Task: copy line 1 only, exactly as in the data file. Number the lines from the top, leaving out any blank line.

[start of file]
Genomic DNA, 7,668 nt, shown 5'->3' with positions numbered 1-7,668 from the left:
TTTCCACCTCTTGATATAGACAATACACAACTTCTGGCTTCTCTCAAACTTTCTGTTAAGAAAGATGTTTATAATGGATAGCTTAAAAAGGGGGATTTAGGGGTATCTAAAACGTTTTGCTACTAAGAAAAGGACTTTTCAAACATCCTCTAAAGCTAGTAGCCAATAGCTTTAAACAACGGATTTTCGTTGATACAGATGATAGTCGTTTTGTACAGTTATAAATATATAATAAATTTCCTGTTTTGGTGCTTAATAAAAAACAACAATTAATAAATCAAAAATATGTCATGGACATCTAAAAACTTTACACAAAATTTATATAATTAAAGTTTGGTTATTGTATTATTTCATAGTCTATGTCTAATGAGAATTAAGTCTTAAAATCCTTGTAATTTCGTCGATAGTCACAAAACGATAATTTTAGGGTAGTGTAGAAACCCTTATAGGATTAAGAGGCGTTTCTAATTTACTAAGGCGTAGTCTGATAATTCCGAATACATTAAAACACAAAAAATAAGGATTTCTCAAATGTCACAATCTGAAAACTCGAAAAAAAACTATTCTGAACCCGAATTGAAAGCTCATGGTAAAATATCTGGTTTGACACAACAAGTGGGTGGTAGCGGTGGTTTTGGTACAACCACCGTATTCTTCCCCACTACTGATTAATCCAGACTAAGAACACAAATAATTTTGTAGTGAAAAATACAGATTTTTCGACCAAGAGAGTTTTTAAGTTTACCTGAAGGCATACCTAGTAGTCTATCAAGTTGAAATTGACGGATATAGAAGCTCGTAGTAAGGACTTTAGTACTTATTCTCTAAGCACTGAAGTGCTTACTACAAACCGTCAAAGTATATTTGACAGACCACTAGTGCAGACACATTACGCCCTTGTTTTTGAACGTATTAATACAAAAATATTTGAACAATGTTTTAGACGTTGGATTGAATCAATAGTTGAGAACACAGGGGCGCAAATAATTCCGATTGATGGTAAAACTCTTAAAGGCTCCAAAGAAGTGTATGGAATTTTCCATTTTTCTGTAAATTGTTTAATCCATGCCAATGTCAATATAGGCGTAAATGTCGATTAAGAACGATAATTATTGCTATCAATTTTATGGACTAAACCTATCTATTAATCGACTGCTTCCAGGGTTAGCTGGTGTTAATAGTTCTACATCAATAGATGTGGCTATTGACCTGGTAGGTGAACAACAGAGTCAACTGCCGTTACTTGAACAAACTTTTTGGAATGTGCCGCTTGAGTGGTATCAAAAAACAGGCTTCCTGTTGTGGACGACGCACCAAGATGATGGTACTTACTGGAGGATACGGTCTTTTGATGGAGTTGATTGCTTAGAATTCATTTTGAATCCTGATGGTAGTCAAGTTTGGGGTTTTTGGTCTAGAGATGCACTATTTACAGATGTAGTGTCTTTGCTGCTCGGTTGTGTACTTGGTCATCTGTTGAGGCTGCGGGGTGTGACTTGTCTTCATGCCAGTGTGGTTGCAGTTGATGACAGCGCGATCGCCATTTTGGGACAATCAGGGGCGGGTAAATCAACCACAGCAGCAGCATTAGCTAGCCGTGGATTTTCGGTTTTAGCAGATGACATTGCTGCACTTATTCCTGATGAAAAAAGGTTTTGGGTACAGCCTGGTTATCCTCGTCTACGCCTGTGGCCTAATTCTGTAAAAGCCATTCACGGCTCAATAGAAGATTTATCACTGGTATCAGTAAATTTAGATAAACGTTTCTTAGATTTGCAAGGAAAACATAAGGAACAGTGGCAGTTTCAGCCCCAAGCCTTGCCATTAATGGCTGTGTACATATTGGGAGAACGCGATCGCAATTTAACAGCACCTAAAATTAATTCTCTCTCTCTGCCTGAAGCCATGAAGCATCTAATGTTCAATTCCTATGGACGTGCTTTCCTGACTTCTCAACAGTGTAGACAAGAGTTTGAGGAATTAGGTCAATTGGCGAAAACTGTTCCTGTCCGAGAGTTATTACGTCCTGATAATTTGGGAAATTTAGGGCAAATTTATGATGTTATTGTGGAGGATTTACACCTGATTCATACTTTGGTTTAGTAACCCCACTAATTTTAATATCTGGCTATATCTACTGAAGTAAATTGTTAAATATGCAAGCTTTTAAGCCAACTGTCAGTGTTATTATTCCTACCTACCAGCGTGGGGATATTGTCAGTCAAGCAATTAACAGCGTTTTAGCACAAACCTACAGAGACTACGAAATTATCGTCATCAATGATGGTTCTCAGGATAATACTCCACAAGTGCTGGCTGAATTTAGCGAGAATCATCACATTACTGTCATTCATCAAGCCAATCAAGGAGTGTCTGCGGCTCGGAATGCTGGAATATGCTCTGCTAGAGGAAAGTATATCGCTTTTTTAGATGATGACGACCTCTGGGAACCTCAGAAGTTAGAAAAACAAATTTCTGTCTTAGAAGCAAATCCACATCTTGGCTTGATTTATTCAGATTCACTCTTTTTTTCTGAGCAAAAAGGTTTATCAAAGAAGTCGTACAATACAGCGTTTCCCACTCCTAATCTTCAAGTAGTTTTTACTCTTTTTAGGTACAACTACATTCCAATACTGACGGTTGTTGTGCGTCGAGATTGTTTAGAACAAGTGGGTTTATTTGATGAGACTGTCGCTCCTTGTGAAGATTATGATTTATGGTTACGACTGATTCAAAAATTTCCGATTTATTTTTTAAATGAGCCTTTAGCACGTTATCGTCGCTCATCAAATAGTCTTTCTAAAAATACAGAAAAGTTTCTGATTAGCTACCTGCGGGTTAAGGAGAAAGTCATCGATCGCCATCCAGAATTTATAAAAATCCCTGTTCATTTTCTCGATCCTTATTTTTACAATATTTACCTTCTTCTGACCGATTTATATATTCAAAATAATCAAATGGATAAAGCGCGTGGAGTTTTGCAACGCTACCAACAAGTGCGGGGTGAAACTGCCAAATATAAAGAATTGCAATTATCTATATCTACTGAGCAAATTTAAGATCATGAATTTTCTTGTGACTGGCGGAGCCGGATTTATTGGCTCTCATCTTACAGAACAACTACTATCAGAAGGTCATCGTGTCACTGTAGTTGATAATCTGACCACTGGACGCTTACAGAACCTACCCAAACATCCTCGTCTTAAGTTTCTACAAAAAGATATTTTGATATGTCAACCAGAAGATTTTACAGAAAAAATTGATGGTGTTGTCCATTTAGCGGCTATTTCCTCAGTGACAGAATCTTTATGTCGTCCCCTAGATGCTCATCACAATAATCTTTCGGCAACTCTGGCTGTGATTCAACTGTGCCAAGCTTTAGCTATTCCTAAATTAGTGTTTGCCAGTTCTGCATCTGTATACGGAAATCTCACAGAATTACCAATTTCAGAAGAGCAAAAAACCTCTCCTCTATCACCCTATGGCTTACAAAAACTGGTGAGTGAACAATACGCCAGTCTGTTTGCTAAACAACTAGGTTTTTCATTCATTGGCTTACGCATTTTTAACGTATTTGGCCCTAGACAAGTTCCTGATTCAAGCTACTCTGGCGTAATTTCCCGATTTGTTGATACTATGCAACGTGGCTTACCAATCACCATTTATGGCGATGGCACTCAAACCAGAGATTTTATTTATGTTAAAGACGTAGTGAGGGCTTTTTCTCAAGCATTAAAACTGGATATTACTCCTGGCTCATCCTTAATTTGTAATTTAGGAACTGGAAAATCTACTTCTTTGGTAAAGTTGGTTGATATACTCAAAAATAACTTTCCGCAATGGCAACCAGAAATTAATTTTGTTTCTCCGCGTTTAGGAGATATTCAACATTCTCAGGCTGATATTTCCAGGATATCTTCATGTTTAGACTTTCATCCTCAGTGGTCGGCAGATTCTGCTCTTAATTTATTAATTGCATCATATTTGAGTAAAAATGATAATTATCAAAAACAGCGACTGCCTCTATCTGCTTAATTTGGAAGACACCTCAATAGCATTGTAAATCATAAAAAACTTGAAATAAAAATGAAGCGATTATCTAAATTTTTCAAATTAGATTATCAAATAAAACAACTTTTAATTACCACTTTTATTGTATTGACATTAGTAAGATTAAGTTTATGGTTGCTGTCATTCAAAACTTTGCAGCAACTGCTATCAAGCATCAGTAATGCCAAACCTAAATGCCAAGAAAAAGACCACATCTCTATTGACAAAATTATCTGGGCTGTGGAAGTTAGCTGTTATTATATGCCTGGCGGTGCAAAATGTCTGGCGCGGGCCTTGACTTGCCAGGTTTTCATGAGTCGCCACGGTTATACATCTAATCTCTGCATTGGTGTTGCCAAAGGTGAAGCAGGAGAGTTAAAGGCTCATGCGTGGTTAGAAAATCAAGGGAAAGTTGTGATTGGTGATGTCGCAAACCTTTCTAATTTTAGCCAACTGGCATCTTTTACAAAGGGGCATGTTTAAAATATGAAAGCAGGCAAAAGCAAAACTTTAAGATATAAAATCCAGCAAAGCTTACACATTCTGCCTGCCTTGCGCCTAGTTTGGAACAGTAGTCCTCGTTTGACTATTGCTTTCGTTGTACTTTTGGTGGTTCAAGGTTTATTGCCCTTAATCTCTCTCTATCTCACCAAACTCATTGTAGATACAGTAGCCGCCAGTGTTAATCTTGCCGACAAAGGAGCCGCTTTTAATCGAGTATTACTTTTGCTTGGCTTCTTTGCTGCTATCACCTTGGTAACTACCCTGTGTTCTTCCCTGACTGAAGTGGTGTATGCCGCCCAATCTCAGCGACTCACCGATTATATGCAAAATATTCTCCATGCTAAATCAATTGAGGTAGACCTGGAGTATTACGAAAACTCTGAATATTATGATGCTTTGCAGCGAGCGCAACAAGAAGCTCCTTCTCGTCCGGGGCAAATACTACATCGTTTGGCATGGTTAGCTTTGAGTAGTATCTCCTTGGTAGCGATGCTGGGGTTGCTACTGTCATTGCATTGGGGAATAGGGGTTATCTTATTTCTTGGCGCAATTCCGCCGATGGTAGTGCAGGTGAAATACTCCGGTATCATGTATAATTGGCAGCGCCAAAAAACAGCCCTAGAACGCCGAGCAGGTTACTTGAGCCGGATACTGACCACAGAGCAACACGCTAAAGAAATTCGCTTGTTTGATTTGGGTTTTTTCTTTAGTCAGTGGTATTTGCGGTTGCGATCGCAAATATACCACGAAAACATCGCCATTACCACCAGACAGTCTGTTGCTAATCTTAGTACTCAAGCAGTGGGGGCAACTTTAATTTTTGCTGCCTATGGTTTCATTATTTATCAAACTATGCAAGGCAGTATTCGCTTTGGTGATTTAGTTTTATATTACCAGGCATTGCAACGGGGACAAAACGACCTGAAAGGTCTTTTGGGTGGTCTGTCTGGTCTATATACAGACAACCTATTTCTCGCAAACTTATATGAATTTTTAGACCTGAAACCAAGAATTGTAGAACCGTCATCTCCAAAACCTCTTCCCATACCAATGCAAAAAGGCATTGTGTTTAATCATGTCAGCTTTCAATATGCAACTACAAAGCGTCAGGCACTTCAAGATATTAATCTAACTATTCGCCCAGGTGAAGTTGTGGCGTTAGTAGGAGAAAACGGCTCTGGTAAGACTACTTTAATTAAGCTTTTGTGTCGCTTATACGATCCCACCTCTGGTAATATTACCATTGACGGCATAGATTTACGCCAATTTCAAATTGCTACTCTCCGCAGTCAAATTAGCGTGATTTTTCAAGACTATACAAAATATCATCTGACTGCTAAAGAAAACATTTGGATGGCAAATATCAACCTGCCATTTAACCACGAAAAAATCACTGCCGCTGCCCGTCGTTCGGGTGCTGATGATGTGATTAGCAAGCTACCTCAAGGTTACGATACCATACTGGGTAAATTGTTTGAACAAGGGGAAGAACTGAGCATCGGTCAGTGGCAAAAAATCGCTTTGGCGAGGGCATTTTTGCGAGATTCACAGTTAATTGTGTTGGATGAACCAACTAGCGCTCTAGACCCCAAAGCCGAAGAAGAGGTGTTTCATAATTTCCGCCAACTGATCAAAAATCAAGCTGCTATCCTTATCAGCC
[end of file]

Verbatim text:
Genomic DNA, 7,668 nt, shown 5'->3' with positions numbered 1-7,668 from the left: